English is usually considered a typical fixed word order language, in which syntax seems to play a predominant role. Thus, the order of the arguments with regard to the predicate seems to be quite fixed, as in (3):
(3) Mary gave the visitor a glass of milk  (4) Most of these problems a computer could take in its stride
(3) Mary gave the visitor a glass of milk Any inversion of this order would be strange, unless some situational or contextual element were to make a different order more appropriate. In English the finite verb has a kind of privileged position. The Subject normally precedes, and the two Objects follow. However, so-called fronting of non-Subject constituents is acceptable in certain pragmatic conditions. Quirk et al. (1985: 1377) mention (4):
(4) Most of these problems a computer could take in its strideHere an Object constituent precedes the finite verb. As is suggested by the presence of these, the Object contains known, topical, information. A computer, as appears from the presence of the indefinite article, does not represent information introduced earlier.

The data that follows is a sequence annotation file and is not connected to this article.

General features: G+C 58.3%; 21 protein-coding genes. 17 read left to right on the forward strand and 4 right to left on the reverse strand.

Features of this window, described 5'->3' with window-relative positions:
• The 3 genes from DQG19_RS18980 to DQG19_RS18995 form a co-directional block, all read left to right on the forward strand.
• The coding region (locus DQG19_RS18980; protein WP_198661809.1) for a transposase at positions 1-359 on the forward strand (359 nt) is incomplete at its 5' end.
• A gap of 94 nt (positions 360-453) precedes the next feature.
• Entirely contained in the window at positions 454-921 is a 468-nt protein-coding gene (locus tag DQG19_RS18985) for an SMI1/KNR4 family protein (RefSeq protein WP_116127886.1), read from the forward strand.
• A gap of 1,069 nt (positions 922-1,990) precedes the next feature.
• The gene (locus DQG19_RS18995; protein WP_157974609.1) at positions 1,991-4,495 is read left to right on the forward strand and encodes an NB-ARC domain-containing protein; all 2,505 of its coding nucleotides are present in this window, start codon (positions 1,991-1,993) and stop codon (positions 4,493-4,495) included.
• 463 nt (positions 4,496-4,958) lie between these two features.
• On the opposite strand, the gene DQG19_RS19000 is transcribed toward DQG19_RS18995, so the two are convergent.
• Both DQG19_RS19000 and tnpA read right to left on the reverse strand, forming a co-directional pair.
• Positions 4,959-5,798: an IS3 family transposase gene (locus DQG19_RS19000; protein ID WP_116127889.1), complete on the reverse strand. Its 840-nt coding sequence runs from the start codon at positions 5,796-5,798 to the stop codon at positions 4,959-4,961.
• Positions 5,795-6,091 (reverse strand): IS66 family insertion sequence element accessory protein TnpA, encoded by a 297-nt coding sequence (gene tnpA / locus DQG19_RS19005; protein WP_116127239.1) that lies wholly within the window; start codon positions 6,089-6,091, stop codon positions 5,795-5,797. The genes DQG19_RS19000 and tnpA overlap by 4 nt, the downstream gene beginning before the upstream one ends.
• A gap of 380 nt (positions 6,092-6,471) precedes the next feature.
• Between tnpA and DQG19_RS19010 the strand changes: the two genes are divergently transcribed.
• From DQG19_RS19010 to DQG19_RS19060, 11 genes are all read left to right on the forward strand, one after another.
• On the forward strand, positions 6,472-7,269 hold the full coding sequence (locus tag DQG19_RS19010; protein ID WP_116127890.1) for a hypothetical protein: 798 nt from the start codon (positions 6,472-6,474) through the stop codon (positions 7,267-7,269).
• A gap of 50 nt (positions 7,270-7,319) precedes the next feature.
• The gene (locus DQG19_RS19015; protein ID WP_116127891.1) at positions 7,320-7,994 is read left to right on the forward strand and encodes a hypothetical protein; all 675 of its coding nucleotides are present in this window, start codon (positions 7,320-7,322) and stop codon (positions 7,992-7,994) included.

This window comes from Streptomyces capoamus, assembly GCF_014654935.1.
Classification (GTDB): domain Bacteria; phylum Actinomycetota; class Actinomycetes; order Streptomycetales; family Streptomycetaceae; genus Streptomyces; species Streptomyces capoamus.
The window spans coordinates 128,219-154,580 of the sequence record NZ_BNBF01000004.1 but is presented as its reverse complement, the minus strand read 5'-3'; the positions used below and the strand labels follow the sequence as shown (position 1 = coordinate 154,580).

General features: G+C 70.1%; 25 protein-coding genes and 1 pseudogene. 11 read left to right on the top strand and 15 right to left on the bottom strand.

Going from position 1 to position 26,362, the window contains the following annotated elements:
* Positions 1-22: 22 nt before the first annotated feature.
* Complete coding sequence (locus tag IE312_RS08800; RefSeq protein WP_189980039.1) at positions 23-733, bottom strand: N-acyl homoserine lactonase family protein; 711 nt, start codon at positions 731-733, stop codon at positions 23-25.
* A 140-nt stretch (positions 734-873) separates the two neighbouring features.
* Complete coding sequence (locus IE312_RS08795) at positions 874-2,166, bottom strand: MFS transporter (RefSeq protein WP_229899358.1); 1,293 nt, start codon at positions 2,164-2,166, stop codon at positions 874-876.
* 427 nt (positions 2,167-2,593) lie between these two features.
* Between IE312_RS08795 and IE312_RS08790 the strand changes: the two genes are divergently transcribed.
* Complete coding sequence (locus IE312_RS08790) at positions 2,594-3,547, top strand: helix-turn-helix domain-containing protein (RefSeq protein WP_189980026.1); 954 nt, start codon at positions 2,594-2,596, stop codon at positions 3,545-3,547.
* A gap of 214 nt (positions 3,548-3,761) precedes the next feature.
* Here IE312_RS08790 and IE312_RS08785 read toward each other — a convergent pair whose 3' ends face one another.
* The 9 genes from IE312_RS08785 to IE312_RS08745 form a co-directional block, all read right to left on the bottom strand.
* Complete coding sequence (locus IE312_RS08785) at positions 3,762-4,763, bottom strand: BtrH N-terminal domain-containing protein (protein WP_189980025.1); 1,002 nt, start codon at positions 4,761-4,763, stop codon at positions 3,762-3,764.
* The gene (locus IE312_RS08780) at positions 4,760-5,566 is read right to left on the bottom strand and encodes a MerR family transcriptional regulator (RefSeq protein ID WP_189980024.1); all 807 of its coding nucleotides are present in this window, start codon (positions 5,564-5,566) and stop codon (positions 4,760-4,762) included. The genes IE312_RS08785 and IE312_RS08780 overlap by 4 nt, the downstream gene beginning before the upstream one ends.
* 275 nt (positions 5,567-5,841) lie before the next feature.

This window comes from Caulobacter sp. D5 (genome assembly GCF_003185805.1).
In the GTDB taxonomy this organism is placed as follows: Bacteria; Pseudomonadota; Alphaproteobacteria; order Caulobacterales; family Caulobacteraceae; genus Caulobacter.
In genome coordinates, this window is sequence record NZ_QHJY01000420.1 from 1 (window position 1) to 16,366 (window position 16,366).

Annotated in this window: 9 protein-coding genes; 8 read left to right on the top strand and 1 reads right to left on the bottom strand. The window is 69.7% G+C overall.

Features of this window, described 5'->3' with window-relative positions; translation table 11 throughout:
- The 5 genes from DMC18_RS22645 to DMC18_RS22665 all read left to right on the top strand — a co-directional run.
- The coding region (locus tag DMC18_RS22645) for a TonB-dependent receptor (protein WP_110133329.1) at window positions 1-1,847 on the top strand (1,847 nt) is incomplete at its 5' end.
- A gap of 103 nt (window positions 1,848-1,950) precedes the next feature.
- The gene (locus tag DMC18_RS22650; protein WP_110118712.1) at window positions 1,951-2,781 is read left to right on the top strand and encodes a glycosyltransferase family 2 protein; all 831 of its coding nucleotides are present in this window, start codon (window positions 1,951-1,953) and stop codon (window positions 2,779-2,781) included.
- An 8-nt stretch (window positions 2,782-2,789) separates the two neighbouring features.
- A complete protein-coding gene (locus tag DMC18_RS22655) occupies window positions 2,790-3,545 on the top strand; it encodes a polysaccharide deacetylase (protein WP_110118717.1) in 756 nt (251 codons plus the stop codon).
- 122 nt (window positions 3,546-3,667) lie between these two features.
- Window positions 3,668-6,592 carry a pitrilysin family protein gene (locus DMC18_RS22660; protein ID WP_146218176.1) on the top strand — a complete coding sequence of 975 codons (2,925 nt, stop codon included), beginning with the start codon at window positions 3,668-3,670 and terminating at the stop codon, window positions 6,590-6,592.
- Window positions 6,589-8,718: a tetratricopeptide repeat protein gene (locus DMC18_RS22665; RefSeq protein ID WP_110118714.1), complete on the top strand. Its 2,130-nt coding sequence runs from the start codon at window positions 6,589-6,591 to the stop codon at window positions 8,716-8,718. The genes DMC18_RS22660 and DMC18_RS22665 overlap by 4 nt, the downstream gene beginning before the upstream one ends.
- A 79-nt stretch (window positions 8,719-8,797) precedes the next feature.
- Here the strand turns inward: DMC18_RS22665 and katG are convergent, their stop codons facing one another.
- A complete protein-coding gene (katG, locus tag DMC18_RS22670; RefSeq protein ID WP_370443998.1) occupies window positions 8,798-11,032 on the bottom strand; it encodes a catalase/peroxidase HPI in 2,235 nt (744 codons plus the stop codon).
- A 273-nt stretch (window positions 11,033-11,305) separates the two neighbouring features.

From the examples given above it appears that also in English the word order is to some extent `free', in the sense that the flow of information contains as a rule certain factors that favour or necessitate a certain order. Our knowledge of English enables us to identify such factors. In this connection, intonation is an important element. For Latin, data concerning intonation are lacking, and consequently it is much more difficult exactly to determine which factors underlie a given word order. For this reason, a given word order often seems to be arbitrary, or the impression is created that anything is possible. Further research will have to show to what extent the diverging data on Latin word order can be explained on the basis of pragmatic factors such as those mentioned above, and to what extent, moreover, syntactic factors play a role. In crosssection 9.3. and crosssection 9.4. a number of aspects are discussed.
Pinkster, Harm (1942-) , Latin Syntax and Semantics [info], xii, 320 p.: ill.; 24 cm. [word count] [Pinkster].